Impurities: Thinking Ecologically With Safe

Joshua Trey Barnett

Research output: Contribution to journalArticlepeer-review

2 Scopus citations

Abstract

Locating in Todd Haynes's (1995) film Safe an example of “ecological art,” this essay demonstrates how formal and narrative elements of the film generate an “atmospheric rhetoric” within which audiences are invited to attend and attune to both the protagonist's and their own ecological enmeshment. These forms of attention—to the banal details of coexistence—and attunement—to the strange sounds of everyday life in postindustrial societies—provoke a mode of “ecological thought.” As this essay argues, thinking ecologically engenders a meaningful mode of political engagement that invites reflection on the consequences of impure relations.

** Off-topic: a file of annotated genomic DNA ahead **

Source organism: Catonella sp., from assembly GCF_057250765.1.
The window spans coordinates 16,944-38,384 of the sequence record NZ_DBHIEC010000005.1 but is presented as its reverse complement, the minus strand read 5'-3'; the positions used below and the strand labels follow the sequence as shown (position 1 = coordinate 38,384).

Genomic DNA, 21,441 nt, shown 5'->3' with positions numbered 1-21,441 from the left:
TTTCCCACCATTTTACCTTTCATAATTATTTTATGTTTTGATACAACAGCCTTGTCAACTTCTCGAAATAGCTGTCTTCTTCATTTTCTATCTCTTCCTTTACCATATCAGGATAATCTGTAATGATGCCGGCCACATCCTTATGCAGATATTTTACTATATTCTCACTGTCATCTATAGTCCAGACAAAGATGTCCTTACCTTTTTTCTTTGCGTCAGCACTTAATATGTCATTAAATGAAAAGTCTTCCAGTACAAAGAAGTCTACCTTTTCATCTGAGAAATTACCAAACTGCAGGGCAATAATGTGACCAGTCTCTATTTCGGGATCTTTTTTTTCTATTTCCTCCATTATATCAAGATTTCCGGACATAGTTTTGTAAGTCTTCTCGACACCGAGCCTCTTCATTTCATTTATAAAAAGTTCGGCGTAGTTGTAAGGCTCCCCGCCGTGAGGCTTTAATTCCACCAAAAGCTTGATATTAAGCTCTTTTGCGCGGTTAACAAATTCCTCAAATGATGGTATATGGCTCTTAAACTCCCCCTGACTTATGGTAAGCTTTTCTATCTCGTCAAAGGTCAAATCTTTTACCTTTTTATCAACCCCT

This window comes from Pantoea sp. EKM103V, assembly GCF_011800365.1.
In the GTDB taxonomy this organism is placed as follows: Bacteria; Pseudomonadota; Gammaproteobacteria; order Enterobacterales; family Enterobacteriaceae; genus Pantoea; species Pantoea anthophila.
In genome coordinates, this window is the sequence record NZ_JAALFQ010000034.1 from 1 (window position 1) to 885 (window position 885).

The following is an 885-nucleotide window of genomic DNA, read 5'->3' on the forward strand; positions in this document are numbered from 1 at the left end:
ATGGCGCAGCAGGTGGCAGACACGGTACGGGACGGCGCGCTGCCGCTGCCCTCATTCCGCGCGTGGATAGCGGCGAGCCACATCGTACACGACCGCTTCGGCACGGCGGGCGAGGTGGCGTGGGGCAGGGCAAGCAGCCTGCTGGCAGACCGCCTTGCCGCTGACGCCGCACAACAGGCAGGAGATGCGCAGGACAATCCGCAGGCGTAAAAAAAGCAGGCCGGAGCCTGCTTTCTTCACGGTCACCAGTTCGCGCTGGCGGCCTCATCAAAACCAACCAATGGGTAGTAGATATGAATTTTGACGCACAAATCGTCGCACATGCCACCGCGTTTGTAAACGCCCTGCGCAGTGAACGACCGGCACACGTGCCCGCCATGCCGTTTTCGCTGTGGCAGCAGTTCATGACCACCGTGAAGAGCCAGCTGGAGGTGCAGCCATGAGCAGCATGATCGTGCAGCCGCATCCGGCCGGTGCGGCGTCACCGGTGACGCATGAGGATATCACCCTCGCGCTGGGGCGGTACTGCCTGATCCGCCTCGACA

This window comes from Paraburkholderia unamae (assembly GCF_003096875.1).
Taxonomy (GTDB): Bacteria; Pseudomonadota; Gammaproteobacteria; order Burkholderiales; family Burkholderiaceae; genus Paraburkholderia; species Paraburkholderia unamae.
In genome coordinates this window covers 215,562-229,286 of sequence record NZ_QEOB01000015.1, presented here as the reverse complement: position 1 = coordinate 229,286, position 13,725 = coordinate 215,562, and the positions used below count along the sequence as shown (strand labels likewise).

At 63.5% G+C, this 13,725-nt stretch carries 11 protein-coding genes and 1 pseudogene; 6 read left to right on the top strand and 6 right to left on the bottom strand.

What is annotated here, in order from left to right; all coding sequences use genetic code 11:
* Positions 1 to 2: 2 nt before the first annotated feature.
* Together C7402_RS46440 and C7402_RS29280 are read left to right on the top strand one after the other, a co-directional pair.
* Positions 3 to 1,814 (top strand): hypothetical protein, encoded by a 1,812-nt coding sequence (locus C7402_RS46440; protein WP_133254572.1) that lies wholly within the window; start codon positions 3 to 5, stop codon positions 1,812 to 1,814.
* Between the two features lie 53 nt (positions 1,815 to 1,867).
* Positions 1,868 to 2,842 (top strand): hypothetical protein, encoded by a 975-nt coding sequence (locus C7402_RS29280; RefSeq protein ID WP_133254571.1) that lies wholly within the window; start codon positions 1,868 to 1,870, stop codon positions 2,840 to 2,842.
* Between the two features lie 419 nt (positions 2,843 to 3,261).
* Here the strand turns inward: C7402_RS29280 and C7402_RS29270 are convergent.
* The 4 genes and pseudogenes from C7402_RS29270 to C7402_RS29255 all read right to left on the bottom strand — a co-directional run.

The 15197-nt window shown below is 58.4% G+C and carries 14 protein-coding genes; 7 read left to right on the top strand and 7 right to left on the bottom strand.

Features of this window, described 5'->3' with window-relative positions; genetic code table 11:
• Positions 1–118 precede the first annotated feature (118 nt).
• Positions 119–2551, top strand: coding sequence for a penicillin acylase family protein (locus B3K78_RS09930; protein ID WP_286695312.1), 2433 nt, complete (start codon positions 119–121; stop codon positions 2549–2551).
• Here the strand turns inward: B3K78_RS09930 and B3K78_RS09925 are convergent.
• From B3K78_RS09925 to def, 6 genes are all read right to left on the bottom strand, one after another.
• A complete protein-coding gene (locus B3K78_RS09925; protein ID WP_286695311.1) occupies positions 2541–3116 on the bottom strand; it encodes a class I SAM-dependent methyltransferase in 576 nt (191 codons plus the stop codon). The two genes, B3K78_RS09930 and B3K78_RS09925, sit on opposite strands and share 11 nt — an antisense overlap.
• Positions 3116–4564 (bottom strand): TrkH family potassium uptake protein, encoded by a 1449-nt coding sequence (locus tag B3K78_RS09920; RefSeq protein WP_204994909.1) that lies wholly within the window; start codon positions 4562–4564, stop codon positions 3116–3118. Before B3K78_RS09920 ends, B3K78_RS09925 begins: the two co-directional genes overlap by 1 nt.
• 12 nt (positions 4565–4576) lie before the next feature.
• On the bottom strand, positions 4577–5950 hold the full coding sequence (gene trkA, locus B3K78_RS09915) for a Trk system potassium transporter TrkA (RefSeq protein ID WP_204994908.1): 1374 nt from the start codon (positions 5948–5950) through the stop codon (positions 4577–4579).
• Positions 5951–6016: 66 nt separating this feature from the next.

Original languageEnglish (US)
Pages (from-to)203-220
Number of pages18
JournalCommunication, Culture and Critique
Volume10
Issue number2
DOIs
StatePublished - Jun 1 2017
Externally publishedYes

Bibliographical note

Publisher Copyright:
© 2016 International Communication Association

Copyright:
Copyright 2017 Elsevier B.V., All rights reserved.

Keywords

  • Atmospheric Rhetoric
  • Ecological Thought
  • Ecology
  • Film
  • Safe (1995)

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